“I accidently placed my mobile number on my Facebook profile page, thinking it could only be seen by my friends and family. I used to get texts from random people and events that I didn’t know about and as a result I had to contact the network provider and ask them to block these numbers”
Emily Stone, Nottingham University.
The issue of identity theft is something that all of us as students have to take seriously. The increased popularity of Facebook has caused a huge increase in identity theft amongst student populations mainly because of our willingness to post such personal information on such an impersonal place!!
Keep your privates private!!!
The Information Commissioner’s Office has produced specific advice for us on how to take control of our personal information; urging people to think before giving it away, read small print and ask organisations what personal information will be used for. By safeguarding your personal details it will help lower the risk of falling victim to identity fraud. The ICO has employed student ambassadors across the country to raise awareness of information rights– look out for Varun around campus!
“I forgot to change my address from my previous bank statements to my new mailing address and as a result my information was sent to abroad and money was removed from my account without realising. The bank contacted me and reminded me about the severity of not changing my details as soon as I am aware of them.” Source: Rishi Taylor, Nottingham University Student
It is not just the issues associated with Facebook that we have to consider. Often us students will move out of Uni accommodation at the end of the first year and then into private accommodation in the second year. We then forget to tell the bank to stop sending our mail to this address once we have left University!!! Vital bank statements are at the mercy of the new residents!
The ICO’s top tips for students on protecting personal information:
– Always be wary of those asking for your personal information. Are they genuine? How will they use it? Will it be passed on to others? If they are not familiar to you or you are unsure of who they are, ask to ring them back on the advertised number
– Store any documents carrying personal information, such as your driving licence, passport and bank statements, in a safe and secure place
– Always read the small print carefully. You must give permission for your details to be passed on to other organisations or used for marketing purposes, and equally, you can refuse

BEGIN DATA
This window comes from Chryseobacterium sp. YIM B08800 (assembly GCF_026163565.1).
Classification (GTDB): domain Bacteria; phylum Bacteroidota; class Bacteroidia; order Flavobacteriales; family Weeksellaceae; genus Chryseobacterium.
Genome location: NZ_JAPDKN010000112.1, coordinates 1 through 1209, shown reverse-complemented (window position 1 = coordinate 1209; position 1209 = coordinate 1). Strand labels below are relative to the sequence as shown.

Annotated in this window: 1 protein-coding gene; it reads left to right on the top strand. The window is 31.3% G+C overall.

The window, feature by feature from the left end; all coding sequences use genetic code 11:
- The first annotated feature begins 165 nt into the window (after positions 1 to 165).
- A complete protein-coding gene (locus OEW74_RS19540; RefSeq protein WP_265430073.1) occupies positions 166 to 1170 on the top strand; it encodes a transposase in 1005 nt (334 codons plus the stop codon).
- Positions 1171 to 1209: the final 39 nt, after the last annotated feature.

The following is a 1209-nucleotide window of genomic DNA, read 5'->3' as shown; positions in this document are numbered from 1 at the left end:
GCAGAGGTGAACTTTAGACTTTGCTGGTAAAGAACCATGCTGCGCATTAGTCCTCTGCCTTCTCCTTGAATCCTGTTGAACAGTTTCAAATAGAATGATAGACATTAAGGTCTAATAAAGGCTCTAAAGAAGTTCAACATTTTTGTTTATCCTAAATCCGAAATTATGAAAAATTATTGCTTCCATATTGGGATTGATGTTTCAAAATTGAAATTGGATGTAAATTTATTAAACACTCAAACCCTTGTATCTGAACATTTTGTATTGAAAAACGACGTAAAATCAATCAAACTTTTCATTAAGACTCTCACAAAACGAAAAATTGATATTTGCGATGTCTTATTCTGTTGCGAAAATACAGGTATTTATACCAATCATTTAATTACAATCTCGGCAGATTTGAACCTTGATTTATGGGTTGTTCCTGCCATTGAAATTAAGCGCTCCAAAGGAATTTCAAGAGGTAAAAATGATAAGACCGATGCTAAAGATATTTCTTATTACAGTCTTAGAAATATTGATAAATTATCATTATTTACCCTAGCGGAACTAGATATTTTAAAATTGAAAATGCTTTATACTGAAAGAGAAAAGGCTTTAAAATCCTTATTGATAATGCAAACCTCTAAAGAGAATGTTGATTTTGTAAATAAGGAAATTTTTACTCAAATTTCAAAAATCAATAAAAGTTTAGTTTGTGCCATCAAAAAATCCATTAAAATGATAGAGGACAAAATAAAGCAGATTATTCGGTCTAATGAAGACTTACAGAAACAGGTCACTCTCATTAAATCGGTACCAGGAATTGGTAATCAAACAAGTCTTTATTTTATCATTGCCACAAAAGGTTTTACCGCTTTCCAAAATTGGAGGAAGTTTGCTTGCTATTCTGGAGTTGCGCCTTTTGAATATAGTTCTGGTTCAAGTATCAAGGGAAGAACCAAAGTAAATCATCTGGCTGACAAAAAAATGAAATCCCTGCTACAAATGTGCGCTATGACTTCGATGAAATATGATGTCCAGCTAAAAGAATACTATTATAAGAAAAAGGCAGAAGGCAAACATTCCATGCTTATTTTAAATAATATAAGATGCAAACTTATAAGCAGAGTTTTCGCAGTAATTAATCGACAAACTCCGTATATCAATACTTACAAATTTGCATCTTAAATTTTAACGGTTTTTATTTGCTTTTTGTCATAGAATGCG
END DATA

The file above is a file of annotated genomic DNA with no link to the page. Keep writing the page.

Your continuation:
– Use different passwords and PINs for different accounts and take extra care when using public computers to access personal information
– Shred or destroy your personal documents, (such as bank statements, utility bills, debit or credit card transaction receipts etc.), so that nothing showing your name, address or other details can be stolen
– Check your bank and credit card statements regularly for any unfamiliar transactions on your account. You can also obtain copies of your credit file to check for any suspicious activity
– Just say no – you have the legal right to ask a particular company to stop contacting you and they have an obligation to mark your telephone number as one they can not call
– When you move house, make sure you update your bank, mobile phone provider and energy providers with your new address – you don’t want the new tenants to have access to letters containing your personal information
– Think about the type of information you are uploading to your social networking profile pages – details such as your address and date of birth can be used by fraudsters. You can control who sees your profile by adjusting the privacy settings
In addition to the tips, a free guide – the ICO’s Personal Information Toolkit – is available to help students protect and manage their personal information. The toolkit includes advice and tips on how to access the information that organisations hold about you, how to correct inaccurate information and how to reduce unwanted marketing calls and texts. The personal information toolkit is available by calling 08453 091091 or at www.ico.gov.uk.